Controversial weedkiller still in use on the streets of Chorley - because of health and safety concerns
A weedkiller that was at the centre of cancer concerns in the United States remains in use on roadsides in Chorley - because of fears that the deployment of alternatives could put council staff at risk from traffic.
Glyphosate came to global attention three years ago when a San Francisco court ruled that the chemical - sold under the brand name Roundup - had caused a former school groundsman to develop terminal non-Hodgkin’s lymphoma.
Roundup’s manufacturer Monsanto and parent company Bayer have stood by the safety of the product and it remains licensed for use in the UK, European Union and most parts of America.
Lancashire County Council also continues to use the herbicide in districts where it carries out weeding work on highways and pavements.
However, in 2019, around a thousand people petitioned Chorley Council to stop spraying it in public spaces.
The authority has since reduced its reliance on glyphosate by 35 percent - but a meeting of the full council heard that the chemical is still being used on the busiest and fastest roads in the borough.
In a public question at the meeting, Green Party activist Andy Hunter-Rossall said he witnessed the substance being put down on Eaves Green Road late last year.
When he quizzed the council over its use on the route, he said he was told that it was due to “health and safety concerns” relating to staff operating alternative heat-based weed-killing kit on or close to the highway.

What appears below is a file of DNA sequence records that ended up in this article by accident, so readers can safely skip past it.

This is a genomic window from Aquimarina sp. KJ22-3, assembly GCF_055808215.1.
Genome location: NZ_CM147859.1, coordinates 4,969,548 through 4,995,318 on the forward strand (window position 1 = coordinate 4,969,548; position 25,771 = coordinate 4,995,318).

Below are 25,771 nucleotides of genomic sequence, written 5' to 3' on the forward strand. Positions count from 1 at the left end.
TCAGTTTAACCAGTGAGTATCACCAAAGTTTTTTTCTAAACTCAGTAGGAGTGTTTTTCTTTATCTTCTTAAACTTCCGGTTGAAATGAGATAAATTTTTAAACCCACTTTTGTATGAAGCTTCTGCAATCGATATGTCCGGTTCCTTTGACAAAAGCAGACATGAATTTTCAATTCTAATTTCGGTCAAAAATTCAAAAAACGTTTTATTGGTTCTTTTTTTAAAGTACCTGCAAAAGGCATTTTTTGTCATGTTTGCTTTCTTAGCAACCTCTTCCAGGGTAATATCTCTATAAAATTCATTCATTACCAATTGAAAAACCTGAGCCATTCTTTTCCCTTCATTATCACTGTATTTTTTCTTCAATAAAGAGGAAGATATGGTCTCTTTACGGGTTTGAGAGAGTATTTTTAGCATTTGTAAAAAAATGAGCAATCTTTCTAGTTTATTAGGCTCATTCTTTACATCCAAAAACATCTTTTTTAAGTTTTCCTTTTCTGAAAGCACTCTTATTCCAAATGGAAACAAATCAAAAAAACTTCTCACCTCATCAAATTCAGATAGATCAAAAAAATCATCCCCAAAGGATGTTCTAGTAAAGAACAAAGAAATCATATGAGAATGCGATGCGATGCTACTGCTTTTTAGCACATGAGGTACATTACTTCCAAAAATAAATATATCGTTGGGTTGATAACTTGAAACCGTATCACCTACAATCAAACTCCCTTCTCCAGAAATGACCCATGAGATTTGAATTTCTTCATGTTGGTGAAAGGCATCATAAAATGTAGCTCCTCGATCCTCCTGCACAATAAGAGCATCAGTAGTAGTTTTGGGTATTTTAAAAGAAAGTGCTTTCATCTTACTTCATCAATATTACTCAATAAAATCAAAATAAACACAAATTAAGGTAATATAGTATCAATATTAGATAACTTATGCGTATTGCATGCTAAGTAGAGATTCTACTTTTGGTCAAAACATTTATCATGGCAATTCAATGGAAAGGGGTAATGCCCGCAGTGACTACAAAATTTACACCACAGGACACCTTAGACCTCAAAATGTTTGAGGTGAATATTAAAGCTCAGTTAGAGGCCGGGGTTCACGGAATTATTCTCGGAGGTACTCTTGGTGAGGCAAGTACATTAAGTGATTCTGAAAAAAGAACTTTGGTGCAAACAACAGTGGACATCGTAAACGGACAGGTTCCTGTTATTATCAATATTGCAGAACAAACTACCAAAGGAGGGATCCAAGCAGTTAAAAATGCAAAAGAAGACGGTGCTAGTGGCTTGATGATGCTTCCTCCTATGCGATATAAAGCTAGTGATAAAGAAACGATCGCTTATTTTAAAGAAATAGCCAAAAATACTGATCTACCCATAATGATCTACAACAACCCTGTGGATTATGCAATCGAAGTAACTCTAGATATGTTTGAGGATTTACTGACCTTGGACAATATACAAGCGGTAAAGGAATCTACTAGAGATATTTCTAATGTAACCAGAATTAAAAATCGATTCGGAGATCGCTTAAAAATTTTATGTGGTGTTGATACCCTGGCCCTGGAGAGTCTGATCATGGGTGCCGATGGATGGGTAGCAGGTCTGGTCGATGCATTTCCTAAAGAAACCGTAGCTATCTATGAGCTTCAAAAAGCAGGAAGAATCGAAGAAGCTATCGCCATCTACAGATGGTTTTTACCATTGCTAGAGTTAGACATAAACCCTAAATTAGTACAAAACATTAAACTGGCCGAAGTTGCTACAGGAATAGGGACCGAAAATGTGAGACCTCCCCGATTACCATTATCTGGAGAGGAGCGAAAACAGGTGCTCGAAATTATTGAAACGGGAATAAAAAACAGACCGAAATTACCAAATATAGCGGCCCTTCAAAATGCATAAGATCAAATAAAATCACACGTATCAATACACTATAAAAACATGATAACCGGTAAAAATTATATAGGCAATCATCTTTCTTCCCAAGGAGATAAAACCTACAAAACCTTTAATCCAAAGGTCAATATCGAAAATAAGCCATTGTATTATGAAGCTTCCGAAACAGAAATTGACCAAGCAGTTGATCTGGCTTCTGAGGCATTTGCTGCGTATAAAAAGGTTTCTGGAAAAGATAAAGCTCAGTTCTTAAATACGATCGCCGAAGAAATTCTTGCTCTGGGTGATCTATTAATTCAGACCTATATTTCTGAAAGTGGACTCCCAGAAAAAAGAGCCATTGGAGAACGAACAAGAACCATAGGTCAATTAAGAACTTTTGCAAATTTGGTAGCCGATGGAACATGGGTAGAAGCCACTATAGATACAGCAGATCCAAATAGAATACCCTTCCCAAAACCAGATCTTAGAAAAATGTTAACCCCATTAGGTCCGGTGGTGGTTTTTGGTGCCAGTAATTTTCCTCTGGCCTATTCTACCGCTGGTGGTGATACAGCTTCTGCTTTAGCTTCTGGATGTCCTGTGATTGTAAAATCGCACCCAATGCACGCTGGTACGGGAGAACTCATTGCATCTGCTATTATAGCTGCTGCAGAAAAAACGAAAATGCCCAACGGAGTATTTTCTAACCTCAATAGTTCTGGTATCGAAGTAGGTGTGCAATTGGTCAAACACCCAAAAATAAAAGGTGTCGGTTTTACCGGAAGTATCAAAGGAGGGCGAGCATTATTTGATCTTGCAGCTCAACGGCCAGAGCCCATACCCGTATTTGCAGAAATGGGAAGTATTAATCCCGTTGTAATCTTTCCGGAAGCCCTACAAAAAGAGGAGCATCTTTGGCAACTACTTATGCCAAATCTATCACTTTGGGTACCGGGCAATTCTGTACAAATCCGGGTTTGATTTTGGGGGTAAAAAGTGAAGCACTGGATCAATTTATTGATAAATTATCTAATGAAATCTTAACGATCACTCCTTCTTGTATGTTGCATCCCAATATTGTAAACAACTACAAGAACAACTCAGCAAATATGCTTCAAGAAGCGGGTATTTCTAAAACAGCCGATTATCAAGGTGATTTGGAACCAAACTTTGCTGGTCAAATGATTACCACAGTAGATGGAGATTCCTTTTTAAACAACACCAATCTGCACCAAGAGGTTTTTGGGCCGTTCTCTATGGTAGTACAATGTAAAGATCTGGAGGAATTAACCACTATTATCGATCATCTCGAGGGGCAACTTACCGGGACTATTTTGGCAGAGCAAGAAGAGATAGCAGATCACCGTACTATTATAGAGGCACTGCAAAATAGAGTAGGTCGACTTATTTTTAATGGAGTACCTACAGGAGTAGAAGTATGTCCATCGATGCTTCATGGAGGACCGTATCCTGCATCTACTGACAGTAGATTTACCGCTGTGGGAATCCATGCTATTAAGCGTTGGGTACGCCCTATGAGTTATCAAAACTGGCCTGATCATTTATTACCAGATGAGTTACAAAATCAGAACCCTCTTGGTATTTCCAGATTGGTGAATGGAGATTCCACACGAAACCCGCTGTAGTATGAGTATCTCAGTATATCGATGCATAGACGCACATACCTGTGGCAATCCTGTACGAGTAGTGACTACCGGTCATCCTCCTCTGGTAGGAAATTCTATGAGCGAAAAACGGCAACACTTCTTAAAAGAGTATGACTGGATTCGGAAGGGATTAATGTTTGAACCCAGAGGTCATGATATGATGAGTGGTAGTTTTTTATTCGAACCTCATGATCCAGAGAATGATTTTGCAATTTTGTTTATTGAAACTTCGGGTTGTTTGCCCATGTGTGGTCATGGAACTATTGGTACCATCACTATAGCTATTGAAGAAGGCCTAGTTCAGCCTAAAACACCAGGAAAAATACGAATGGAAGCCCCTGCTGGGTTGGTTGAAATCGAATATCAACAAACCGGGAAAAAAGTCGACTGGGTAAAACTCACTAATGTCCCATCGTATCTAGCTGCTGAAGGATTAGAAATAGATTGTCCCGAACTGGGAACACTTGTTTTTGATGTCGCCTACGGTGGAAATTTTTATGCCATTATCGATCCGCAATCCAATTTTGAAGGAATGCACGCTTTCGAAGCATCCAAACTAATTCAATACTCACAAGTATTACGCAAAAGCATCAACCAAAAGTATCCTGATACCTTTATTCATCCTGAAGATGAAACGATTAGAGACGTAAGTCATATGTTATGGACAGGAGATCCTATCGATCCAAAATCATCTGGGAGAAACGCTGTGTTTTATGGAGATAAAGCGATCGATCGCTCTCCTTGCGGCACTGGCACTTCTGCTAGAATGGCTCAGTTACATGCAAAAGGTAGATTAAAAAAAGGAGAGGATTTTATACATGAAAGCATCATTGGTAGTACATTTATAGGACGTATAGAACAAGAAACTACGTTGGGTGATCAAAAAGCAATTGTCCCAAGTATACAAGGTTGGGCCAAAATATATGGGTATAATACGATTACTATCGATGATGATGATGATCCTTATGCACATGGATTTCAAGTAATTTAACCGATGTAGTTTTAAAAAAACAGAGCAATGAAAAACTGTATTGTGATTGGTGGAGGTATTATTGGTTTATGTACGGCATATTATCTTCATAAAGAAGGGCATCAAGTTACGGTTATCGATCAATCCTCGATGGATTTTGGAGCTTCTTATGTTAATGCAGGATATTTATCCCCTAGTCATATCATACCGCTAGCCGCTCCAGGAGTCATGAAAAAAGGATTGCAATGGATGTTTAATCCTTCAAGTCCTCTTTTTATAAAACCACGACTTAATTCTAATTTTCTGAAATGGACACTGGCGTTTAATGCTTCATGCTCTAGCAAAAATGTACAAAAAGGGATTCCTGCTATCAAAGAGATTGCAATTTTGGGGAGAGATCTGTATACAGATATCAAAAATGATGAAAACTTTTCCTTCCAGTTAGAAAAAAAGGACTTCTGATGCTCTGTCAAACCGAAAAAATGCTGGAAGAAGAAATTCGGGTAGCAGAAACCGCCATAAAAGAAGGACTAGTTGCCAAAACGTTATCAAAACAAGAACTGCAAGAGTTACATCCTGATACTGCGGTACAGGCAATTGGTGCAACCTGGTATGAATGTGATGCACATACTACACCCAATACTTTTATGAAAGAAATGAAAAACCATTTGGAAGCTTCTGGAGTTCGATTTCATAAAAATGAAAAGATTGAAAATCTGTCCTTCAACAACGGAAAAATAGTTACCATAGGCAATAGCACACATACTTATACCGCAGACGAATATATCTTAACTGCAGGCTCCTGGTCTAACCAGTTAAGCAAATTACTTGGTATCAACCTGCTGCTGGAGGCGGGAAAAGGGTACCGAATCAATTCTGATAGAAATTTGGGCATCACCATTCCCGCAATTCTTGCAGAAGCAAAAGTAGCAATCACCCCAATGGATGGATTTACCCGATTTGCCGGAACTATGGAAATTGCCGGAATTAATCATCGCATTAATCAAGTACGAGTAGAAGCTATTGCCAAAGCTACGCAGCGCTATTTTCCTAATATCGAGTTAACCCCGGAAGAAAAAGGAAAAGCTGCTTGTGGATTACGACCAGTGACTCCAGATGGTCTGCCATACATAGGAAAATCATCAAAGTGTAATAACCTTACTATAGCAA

However, Mr. Hunter-Rossall said Eaves Green Road was a “perfectly safe environment” for such work as it was not a particularly busy road.
Members heard that the council was “committed” to cutting glyphosate usage and had done so in its parks and open spaces.
However, cabinet member for streetscene services Adrian Lowe said that new thermic hot air blowers, like those bought by the authority last year, were not “fully mobile”.
“This makes it unsafe to use on roads with high traffic volume or speed as it is necessary to walk in the highway to treat weeds in the kerbside.
“When working within 0.5 metres of the highway, traffic management safety measures need to be in place - this includes [when] working on the pavements.
“Unfortunately, these considerations have meant that we have so far been unable to commit to ceasing herbicide application completely.
“For practical reasons, where a quad bike is deployed to treat the roads [with glyphosate], it will also be used to treat the pavements,” explained Cllr Lowe.
The meeting heard that the chemical was also being targeted on invasive non-native species in the borough, such as Japanese Knotweed, until effective alternatives can be found.
Lancashire County Council is responsible for highways, but has outsourced weed treatment to some district authorities in the region - including Chorley.
County Hall was itself the subject of a call from the Green Party back in 2018 to suspend its use of glyphosate, but declined. At the time, the authority said it had suitable safety measures in place to protect staff working with the chemical.
The county council has told the Local Democracy Reporting Service that its position today remains unchanged.
Monsanto was originally ordered to pay $289m in the case of school groundsman Dewayne Johnson who blamed glyphosate-based Roundup for his cancer. Appeals by Bayer, who bought Monsanto in 2018, have since seen that figure reduced to $20.5m.
The company has also appealed two other multi-million pound judgements concerning Roundup, but it was reported last summer that it had agreed to pay £10.9bn to settle around 75 percent of another 125,000 outstanding claims relating to the product.